Jason Yim, founder and CEO at Trigger XR, a full-service mixed reality agency, told CMSWire that businesses can expect the shift from 2D to 3D content, screen-based to spatial computing, and the eventual adoption of head mounted display (HMD), aka AR glasses, as inevitable. "No matter how brands use digital marketing today, those digital experiences will become 3D and spatial (AR/VR/metaverse), intelligent (AI), and persistent (5G),” said Yim. “Every company’s digital strategy will have to flow through this new ‘experiential 3D’ lens to reach its core customer."

Yim’s vision of the multiverse is all-encompassing and vastly impacts all aspects of CX. “This conversion of 2D content to 3D content, and the subsequent content consumption through XR lenses and/or experiences will be the final step of every digital service/offering from brands across nearly every vertical,” said Yim. “So every purpose — both consumer and enterprise — from marketing, commerce, loyalty programs, communications, training and productivity tools (all core components of current ‘digital transformation’ initiatives) will need to be reinvented for delivery through an XR ‘last meter’ interface.”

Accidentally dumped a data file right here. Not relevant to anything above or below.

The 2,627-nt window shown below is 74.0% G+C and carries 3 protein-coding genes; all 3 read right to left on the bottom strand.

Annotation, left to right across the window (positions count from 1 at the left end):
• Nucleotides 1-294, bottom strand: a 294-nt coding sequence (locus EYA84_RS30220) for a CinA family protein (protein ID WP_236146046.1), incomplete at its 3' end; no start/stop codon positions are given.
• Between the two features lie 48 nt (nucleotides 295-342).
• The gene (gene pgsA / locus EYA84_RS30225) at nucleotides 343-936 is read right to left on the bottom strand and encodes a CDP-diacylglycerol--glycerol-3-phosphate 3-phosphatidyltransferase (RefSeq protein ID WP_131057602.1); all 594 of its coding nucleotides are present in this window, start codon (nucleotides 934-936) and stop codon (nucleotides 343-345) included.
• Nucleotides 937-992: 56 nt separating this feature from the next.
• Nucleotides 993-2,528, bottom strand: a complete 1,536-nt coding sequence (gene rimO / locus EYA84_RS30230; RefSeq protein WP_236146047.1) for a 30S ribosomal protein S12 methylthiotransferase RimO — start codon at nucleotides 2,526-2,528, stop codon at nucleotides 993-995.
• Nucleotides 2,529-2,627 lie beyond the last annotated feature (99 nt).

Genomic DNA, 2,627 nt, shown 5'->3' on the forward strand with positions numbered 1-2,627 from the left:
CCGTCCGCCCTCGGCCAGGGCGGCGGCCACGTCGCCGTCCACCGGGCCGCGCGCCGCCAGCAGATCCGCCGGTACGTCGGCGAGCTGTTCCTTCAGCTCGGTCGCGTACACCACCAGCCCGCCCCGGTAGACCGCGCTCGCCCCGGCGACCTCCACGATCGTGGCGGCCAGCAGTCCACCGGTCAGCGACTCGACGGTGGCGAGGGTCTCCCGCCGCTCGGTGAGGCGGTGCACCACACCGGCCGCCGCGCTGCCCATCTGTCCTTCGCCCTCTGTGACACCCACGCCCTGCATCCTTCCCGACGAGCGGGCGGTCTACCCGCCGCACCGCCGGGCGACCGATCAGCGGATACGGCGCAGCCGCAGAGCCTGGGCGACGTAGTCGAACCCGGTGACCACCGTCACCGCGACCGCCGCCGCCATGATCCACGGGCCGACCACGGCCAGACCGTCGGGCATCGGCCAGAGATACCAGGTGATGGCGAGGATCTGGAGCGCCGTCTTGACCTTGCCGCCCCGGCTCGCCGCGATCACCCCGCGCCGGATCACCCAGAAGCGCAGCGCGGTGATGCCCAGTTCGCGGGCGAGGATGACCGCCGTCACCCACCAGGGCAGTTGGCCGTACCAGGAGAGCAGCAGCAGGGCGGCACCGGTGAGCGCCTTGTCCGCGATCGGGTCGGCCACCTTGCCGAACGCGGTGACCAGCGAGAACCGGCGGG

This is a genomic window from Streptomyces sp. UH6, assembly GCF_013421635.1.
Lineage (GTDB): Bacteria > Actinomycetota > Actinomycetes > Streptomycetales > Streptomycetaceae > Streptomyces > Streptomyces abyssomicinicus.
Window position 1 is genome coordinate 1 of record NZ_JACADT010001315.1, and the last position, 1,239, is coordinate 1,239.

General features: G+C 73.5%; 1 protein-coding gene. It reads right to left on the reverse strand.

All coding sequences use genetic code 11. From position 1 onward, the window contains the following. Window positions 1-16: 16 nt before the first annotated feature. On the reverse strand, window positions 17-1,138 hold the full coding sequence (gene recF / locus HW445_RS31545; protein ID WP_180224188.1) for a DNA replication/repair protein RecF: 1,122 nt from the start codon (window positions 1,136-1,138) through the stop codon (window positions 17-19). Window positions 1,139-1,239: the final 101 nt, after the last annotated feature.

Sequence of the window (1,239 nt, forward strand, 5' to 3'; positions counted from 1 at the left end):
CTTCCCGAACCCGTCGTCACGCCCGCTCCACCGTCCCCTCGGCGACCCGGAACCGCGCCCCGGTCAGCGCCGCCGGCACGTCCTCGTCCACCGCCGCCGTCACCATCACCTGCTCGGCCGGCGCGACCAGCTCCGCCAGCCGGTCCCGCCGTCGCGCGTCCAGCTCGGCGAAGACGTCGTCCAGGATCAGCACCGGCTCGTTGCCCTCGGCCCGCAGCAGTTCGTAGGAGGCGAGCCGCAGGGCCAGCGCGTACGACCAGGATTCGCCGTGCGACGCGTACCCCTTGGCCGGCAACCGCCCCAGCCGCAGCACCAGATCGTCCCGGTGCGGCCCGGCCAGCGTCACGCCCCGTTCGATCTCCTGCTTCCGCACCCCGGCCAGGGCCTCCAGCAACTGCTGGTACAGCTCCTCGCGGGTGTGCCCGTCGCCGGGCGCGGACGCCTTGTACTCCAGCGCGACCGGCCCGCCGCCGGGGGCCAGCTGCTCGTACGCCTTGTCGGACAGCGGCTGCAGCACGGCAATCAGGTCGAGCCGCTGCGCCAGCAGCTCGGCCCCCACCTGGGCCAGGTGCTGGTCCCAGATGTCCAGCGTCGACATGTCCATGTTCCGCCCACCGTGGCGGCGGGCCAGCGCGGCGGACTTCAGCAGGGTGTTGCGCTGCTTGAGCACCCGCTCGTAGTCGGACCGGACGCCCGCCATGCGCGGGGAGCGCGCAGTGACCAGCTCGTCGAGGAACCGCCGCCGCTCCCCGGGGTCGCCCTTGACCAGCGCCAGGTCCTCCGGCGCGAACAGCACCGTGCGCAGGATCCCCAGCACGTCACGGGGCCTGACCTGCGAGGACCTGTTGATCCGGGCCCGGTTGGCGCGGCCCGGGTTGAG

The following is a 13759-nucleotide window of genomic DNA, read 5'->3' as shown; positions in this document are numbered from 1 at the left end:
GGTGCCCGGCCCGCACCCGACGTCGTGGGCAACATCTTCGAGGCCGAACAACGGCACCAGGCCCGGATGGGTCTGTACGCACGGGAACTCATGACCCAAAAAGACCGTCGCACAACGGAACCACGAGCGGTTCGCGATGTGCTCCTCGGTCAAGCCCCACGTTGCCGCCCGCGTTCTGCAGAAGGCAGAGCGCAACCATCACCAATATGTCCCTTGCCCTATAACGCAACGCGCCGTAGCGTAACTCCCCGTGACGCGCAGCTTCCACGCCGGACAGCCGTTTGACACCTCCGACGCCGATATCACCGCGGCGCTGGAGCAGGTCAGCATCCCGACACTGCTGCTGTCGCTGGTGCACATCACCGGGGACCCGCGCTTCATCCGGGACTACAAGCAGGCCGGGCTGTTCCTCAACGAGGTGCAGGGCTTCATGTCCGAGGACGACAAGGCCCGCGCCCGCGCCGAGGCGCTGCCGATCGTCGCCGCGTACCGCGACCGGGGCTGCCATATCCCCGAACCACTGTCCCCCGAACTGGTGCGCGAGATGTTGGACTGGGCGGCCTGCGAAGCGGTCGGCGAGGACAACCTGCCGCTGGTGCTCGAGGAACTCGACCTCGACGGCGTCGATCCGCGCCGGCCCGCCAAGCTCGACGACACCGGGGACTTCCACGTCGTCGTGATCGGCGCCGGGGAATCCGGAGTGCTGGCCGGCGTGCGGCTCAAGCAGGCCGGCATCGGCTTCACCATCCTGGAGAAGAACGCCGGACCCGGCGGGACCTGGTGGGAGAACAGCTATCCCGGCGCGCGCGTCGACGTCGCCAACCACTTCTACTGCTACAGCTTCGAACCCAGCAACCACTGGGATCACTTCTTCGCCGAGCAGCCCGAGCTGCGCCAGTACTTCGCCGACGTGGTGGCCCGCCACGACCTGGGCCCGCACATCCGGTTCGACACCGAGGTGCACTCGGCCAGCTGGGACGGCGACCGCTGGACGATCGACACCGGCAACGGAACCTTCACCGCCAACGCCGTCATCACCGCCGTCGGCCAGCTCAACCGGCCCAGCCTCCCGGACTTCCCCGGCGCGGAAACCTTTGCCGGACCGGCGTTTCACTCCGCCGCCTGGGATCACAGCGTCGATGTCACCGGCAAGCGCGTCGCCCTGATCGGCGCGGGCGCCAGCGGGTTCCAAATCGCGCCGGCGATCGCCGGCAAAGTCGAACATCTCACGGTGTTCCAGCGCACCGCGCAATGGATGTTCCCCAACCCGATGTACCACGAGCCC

Related Article: 4 Ways the Metaverse Can Enhance the Customer Experience

Final Thoughts: Unique Opportunity for Customer Engagement

The metaverse, while still largely conceptual and unproven, has the capacity to change the way we interact with one another and with brands. By extending the metaverse to include the whole world through the use of AR technology, businesses will have new and unique opportunities to engage customers and create an exceptional customer experience.